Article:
Course Syllabus for "HIST101: Ancient Civilizations of the World"
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In this course, we will study the emergence of the major civilizations of the ancient world, beginning with the Paleolithic Era (about 2.5 million years ago) and finishing with the end of the Middle Ages in fifteenth century A.D. We will pay special attention to how societies evolved across this expanse of time—from fragmented and primitive agricultural communities to more advanced and consolidated civilizations. To do this, we will rely upon textbook readings to provide historical overviews of particular civilizations and then utilize primary-source documents to illuminate the unique features of these individual societies. By the end of the course, you will possess a thorough understanding of important overarching social, political, religious, and economic themes in the ancient world, ranging from the emergence of Confucian philosophy in Asia to the fall of imperial Rome. You will also understand how many aspects of these ancient civilizations continue to remain relevant in today’s world.
Upon successful completion of this course, you will be able to:
- identify and define the world’s earliest civilizations, including the Neolithic Revolution, and describe how it shaped the development of these early civilizations;
- identify, describe, and compare/contrast the first advanced civilizations in the world - Mesopotamia and Egypt;
- identify and describe the emergence of the earliest civilizations in Asia: the Harappan and Aryan societies on the Indian subcontinent and the Shang and Zhou societies in China;
- identify and describe the emergence of new philosophies - Daoism and Confucianism - during the Warring States period in China;
- identify and describe the subsequent rise of the Qin and Han dynasties;
- identify and describe the different periods that characterized ancient Greece - Archaic Greece (or the Greek Dark Ages), classical Greece, and the Hellenistic era;
- identify and describe the characteristics of the Roman Kingdom, the Roman Republic, and Imperial Rome;
- analyze the emergence of the Mauryan and Gupta empires during the “classical age” in India;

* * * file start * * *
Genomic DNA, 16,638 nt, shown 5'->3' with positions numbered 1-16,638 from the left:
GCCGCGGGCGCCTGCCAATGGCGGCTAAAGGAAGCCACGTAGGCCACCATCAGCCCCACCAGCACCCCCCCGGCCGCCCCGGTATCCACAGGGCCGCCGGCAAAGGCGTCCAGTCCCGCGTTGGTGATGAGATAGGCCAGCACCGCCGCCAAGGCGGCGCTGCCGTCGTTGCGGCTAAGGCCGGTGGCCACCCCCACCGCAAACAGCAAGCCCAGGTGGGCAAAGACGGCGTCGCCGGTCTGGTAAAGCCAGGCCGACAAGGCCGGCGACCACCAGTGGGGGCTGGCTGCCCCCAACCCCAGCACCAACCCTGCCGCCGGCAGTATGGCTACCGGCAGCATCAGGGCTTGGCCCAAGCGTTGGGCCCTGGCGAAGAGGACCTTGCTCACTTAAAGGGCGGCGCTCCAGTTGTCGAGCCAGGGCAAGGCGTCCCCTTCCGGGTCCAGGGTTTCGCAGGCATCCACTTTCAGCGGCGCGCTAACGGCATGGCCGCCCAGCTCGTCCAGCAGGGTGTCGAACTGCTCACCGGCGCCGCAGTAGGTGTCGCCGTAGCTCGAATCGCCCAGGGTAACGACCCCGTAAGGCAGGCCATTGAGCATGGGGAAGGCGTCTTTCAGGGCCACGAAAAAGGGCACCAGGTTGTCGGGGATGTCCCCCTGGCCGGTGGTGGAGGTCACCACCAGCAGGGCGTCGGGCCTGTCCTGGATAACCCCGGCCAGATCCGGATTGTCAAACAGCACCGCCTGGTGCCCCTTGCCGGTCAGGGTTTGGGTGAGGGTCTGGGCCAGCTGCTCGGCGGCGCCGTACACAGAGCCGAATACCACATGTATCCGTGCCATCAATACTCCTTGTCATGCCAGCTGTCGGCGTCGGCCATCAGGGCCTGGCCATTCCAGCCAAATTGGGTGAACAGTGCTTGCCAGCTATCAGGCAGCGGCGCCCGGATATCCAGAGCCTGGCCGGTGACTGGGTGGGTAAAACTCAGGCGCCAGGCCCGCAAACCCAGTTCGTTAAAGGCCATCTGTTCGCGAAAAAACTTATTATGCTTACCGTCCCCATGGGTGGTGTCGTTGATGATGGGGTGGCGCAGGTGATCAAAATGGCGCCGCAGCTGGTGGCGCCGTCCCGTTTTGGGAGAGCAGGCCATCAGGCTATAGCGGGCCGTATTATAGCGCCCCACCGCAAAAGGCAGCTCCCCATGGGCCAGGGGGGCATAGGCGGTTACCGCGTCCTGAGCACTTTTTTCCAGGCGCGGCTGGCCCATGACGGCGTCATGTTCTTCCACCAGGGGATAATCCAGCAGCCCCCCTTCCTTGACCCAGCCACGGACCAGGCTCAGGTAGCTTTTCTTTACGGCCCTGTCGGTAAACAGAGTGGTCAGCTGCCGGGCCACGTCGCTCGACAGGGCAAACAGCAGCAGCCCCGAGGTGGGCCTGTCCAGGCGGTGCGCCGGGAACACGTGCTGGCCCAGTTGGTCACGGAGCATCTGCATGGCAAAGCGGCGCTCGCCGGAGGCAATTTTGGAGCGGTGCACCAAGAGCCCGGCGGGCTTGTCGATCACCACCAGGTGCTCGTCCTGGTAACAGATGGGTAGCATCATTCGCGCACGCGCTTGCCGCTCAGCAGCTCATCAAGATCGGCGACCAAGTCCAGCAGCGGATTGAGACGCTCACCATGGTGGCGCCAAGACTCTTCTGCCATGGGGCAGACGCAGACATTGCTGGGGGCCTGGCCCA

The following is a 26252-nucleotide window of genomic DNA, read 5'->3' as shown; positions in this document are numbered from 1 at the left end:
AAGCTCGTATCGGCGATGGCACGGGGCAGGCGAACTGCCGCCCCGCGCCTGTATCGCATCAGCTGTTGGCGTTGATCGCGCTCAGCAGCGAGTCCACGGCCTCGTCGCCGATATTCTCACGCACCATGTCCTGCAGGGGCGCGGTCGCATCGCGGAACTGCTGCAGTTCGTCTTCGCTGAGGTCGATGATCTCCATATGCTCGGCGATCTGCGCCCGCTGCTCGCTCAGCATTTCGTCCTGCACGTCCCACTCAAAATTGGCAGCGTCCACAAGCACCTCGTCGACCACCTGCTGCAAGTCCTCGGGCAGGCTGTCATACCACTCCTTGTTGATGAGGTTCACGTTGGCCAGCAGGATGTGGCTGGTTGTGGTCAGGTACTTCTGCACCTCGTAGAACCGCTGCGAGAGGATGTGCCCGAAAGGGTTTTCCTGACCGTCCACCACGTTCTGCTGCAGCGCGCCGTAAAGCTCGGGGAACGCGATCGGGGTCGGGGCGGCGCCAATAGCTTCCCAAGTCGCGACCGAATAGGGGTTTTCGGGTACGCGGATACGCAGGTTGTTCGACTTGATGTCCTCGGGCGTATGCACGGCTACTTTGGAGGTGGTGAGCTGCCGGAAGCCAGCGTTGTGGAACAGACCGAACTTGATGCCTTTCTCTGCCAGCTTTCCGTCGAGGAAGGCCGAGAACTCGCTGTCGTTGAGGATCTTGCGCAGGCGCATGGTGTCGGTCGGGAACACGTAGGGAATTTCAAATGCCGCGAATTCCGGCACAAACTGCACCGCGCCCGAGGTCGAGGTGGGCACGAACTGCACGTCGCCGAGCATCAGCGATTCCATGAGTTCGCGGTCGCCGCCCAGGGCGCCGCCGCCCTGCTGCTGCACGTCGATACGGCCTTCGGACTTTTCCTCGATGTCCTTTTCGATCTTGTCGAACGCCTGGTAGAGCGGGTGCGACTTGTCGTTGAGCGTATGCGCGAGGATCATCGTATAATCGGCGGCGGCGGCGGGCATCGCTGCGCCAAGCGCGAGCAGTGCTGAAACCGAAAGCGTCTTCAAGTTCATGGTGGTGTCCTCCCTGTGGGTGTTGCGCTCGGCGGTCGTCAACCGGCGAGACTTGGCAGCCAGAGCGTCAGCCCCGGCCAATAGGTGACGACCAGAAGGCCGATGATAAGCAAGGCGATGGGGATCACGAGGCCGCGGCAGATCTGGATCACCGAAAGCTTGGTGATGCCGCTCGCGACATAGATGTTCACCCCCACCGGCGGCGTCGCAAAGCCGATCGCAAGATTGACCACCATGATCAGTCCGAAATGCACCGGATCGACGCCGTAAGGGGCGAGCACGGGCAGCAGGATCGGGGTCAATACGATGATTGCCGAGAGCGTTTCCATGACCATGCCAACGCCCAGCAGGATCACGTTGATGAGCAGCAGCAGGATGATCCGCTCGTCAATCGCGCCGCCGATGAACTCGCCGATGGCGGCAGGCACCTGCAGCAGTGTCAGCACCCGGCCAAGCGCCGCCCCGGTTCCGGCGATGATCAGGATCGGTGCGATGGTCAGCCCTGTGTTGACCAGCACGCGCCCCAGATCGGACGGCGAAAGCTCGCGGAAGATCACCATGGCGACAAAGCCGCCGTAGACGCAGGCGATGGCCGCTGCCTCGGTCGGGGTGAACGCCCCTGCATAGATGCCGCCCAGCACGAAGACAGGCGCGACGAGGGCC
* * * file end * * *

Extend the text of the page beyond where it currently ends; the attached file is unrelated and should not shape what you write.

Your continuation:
- identify and analyze the Buddhist and Vedic (Hindu) faiths;
- identify and describe the rise of civilizations in the Americas, particularly in Meso and South America;
- analyze and describe the rise of Islam in the Middle East;
- identify and describe the emergence of the Arab caliphate, the Umayyad dynasty, and Abbasid dynasty;
- identify and describe the rise and fall of the Byzantine Empire;
- identify and analyze key facets of medieval society in Western Europe - the Catholic Church, feudalism, and the rise of technology and commerce; and
- analyze and interpret primary-source documents that elucidate the exchanges and advancements made in civilizations across time and space.
In order to take this course, you must:
√ Have access to a computer.
√ Have continuous broadband Internet access.
√ Have the ability/permission to install plug-ins or software (e.g., Adobe Reader or Flash).
√ Have the ability to download and save files and documents to a computer.
√ Have the ability to open Microsoft Office files and documents (.doc, .ppt, .xls, etc.).
√ Have competency in the English language.
√ Have read the Saylor Student Handbook.
Primary Resources: This course is composed of a wide range of free online materials. However, the following course content is most heavily relied on:
- Dr. Steven Kreis’s “The History Guide”
- Fordham University’s “Ancient History Sourcebook”
- Jack E. Maxfield’s “A Comprehensive Outline of World History”
- Stanford Encyclopedia of Philosophy
- Metropolitan Museum of Art’s “Heilbrunn Timeline of Art History”
Requirements for Completion: In order to complete this course, you will need to work through each unit and all its assigned materials. This includes assessments within each unit as well as at the end of this course.
Time Commitment: This course should take you approximately 126 hours to complete. Note that each unit includes a specific time advisory.
Tips/Suggestions: You may find it useful throughout the course to look up and note down terms (names, places, concepts, etc.) that are unfamiliar to you.
Table of Contents: You can find the course's units at the links below.